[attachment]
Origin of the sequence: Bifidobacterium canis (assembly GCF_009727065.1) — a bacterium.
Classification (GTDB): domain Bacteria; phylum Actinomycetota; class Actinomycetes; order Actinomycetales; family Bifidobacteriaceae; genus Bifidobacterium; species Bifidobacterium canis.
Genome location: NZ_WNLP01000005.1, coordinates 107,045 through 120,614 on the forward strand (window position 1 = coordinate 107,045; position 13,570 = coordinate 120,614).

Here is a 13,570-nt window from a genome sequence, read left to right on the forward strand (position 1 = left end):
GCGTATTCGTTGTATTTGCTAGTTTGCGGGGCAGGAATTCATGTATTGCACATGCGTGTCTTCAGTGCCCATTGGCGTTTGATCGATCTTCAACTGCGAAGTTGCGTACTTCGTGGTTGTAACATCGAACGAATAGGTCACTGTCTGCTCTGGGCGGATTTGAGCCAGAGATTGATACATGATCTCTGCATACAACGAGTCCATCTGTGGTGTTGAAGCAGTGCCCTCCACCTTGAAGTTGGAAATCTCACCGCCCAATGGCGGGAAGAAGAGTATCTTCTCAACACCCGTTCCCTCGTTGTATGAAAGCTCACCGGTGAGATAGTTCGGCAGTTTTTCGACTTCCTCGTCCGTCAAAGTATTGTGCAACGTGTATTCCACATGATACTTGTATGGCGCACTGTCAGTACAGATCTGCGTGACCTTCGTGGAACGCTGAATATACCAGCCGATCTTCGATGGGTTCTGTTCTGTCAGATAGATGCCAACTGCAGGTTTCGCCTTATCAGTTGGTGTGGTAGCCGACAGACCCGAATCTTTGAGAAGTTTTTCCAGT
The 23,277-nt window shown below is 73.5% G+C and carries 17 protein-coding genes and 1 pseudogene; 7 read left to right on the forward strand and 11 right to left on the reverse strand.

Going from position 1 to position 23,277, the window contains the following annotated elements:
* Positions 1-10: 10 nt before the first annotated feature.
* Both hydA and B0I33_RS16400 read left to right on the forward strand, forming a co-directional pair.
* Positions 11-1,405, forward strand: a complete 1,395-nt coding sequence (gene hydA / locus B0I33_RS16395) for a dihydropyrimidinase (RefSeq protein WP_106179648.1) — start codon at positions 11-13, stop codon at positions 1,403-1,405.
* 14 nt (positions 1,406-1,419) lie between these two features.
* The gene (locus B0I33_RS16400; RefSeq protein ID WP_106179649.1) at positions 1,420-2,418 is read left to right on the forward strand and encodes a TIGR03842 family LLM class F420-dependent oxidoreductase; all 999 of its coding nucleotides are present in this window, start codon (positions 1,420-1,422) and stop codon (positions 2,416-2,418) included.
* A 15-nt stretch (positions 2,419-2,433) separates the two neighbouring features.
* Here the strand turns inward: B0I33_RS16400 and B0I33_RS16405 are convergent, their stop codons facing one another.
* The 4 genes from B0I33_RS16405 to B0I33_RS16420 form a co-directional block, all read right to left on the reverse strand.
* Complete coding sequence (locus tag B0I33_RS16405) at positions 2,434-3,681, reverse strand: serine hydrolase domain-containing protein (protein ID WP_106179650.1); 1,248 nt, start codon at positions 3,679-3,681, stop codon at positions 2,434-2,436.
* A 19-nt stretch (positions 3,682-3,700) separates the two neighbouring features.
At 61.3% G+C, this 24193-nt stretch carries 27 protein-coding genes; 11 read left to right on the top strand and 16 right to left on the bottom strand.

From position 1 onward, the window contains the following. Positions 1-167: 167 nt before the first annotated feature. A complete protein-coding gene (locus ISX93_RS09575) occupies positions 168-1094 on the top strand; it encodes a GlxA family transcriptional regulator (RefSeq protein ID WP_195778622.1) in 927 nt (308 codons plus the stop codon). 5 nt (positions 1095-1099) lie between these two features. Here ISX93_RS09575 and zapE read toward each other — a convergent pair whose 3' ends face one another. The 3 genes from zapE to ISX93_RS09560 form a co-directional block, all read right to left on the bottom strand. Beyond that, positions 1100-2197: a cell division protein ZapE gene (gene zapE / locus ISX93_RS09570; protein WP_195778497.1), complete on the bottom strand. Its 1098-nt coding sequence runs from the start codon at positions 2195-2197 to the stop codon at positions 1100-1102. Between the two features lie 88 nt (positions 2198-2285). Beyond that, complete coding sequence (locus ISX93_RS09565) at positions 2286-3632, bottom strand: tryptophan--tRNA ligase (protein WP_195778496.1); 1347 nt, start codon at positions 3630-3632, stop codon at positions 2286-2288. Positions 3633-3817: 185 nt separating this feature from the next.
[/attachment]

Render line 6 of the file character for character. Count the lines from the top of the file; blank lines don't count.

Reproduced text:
The 23,277-nt window shown below is 73.5% G+C and carries 17 protein-coding genes and 1 pseudogene; 7 read left to right on the forward strand and 11 right to left on the reverse strand.